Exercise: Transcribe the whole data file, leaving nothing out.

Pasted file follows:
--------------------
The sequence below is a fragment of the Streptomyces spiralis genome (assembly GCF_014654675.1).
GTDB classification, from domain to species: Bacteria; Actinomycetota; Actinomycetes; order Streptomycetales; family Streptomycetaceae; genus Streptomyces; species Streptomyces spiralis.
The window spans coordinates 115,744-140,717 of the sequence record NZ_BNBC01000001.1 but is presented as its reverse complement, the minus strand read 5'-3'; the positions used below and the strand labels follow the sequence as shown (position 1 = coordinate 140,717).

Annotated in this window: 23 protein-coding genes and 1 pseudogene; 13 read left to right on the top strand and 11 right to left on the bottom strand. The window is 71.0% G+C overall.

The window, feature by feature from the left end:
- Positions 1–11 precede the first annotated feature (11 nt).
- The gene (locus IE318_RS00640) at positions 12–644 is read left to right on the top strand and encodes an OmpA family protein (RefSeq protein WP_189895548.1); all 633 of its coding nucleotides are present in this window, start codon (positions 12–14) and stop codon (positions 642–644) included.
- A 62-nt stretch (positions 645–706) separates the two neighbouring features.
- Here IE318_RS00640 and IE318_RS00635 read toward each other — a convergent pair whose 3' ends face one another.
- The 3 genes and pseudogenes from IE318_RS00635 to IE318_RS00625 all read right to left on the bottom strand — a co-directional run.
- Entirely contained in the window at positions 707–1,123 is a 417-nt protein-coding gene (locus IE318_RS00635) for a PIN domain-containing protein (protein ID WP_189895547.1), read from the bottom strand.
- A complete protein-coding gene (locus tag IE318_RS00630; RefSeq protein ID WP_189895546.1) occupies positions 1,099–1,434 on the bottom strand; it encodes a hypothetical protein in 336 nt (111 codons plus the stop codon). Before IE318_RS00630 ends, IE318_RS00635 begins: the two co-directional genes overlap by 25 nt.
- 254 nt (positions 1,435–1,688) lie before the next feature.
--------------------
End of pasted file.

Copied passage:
The sequence below is a fragment of the Streptomyces spiralis genome (assembly GCF_014654675.1).
GTDB classification, from domain to species: Bacteria; Actinomycetota; Actinomycetes; order Streptomycetales; family Streptomycetaceae; genus Streptomyces; species Streptomyces spiralis.
The window spans coordinates 115,744-140,717 of the sequence record NZ_BNBC01000001.1 but is presented as its reverse complement, the minus strand read 5'-3'; the positions used below and the strand labels follow the sequence as shown (position 1 = coordinate 140,717).

Annotated in this window: 23 protein-coding genes and 1 pseudogene; 13 read left to right on the top strand and 11 right to left on the bottom strand. The window is 71.0% G+C overall.

The window, feature by feature from the left end:
- Positions 1–11 precede the first annotated feature (11 nt).
- The gene (locus IE318_RS00640) at positions 12–644 is read left to right on the top strand and encodes an OmpA family protein (RefSeq protein WP_189895548.1); all 633 of its coding nucleotides are present in this window, start codon (positions 12–14) and stop codon (positions 642–644) included.
- A 62-nt stretch (positions 645–706) separates the two neighbouring features.
- Here IE318_RS00640 and IE318_RS00635 read toward each other — a convergent pair whose 3' ends face one another.
- The 3 genes and pseudogenes from IE318_RS00635 to IE318_RS00625 all read right to left on the bottom strand — a co-directional run.
- Entirely contained in the window at positions 707–1,123 is a 417-nt protein-coding gene (locus IE318_RS00635) for a PIN domain-containing protein (protein ID WP_189895547.1), read from the bottom strand.
- A complete protein-coding gene (locus tag IE318_RS00630; RefSeq protein ID WP_189895546.1) occupies positions 1,099–1,434 on the bottom strand; it encodes a hypothetical protein in 336 nt (111 codons plus the stop codon). Before IE318_RS00630 ends, IE318_RS00635 begins: the two co-directional genes overlap by 25 nt.
- 254 nt (positions 1,435–1,688) lie before the next feature.